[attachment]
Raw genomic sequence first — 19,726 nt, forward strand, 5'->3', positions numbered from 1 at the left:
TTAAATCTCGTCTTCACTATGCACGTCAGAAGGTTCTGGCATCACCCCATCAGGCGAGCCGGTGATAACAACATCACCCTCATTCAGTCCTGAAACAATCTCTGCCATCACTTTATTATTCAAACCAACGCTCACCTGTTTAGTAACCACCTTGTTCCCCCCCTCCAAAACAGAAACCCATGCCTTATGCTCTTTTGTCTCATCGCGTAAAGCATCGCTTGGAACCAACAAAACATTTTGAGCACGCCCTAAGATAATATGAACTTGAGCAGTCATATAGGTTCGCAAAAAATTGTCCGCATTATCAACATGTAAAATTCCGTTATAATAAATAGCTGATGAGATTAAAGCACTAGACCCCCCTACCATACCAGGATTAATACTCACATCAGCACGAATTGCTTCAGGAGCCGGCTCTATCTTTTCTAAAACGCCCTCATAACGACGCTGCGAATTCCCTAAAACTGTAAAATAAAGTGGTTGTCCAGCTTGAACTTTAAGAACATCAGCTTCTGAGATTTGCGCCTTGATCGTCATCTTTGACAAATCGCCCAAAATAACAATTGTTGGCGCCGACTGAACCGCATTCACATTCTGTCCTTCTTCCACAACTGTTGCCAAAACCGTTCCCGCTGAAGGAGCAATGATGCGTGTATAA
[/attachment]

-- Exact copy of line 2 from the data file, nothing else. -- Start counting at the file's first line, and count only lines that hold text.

TTAAATCTCGTCTTCACTATGCACGTCAGAAGGTTCTGGCATCACCCCATCAGGCGAGCCGGTGATAACAACATCACCCTCATTCAGTCCTGAAACAATCTCTGCCATCACTTTATTATTCAAACCAACGCTCACCTGTTTAGTAACCACCTTGTTCCCCCCCTCCAAAACAGAAACCCATGCCTTATGCTCTTTTGTCTCATCGCGTAAAGCATCGCTTGGAACCAACAAAACATTTTGAGCACGCCCTAAGATAATATGAACTTGAGCAGTCATATAGGTTCGCAAAAAATTGTCCGCATTATCAACATGTAAAATTCCGTTATAATAAATAGCTGATGAGATTAAAGCACTAGACCCCCCTACCATACCAGGATTAATACTCACATCAGCACGAATTGCTTCAGGAGCCGGCTCTATCTTTTCTAAAACGCCCTCATAACGACGCTGCGAATTCCCTAAAACTGTAAAATAAAGTGGTTGTCCAGCTTGAACTTTAAGAACATCAGCTTCTGAGATTTGCGCCTTGATCGTCATCTTTGACAAATCGCCCAAAATAACAATTGTTGGCGCCGACTGAACCGCATTCACATTCTGTCCTTCTTCCACAACTGTTGCCAAAACCGTTCCCGCTGAAGGAGCAATGATGCGTGTATAA